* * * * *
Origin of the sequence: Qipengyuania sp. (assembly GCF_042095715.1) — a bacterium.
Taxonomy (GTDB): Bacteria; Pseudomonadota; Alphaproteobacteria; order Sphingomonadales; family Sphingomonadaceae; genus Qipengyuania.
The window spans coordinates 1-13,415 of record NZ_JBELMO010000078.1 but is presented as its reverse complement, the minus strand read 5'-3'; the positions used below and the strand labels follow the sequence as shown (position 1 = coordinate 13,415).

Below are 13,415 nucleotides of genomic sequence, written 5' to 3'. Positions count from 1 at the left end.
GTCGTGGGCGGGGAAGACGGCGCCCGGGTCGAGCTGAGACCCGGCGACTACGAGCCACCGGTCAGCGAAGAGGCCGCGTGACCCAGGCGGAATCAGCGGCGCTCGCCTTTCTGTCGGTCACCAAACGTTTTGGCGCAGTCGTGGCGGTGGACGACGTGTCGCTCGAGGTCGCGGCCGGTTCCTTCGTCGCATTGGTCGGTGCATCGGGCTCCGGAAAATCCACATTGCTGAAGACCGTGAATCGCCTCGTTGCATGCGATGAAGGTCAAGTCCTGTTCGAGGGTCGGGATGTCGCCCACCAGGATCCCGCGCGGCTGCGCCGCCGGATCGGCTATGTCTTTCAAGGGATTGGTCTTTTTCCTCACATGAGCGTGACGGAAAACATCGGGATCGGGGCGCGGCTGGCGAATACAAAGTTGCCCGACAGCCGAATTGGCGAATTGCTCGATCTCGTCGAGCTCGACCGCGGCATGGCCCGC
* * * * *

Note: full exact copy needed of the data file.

Origin of the sequence: Qipengyuania sp. (assembly GCF_042095715.1) — a bacterium.
Taxonomy (GTDB): Bacteria; Pseudomonadota; Alphaproteobacteria; order Sphingomonadales; family Sphingomonadaceae; genus Qipengyuania.
The window spans coordinates 1-13,415 of record NZ_JBELMO010000078.1 but is presented as its reverse complement, the minus strand read 5'-3'; the positions used below and the strand labels follow the sequence as shown (position 1 = coordinate 13,415).

Below are 13,415 nucleotides of genomic sequence, written 5' to 3'. Positions count from 1 at the left end.
GTCGTGGGCGGGGAAGACGGCGCCCGGGTCGAGCTGAGACCCGGCGACTACGAGCCACCGGTCAGCGAAGAGGCCGCGTGACCCAGGCGGAATCAGCGGCGCTCGCCTTTCTGTCGGTCACCAAACGTTTTGGCGCAGTCGTGGCGGTGGACGACGTGTCGCTCGAGGTCGCGGCCGGTTCCTTCGTCGCATTGGTCGGTGCATCGGGCTCCGGAAAATCCACATTGCTGAAGACCGTGAATCGCCTCGTTGCATGCGATGAAGGTCAAGTCCTGTTCGAGGGTCGGGATGTCGCCCACCAGGATCCCGCGCGGCTGCGCCGCCGGATCGGCTATGTCTTTCAAGGGATTGGTCTTTTTCCTCACATGAGCGTGACGGAAAACATCGGGATCGGGGCGCGGCTGGCGAATACAAAGTTGCCCGACAGCCGAATTGGCGAATTGCTCGATCTCGTCGAGCTCGACCGCGGCATGGCCCGC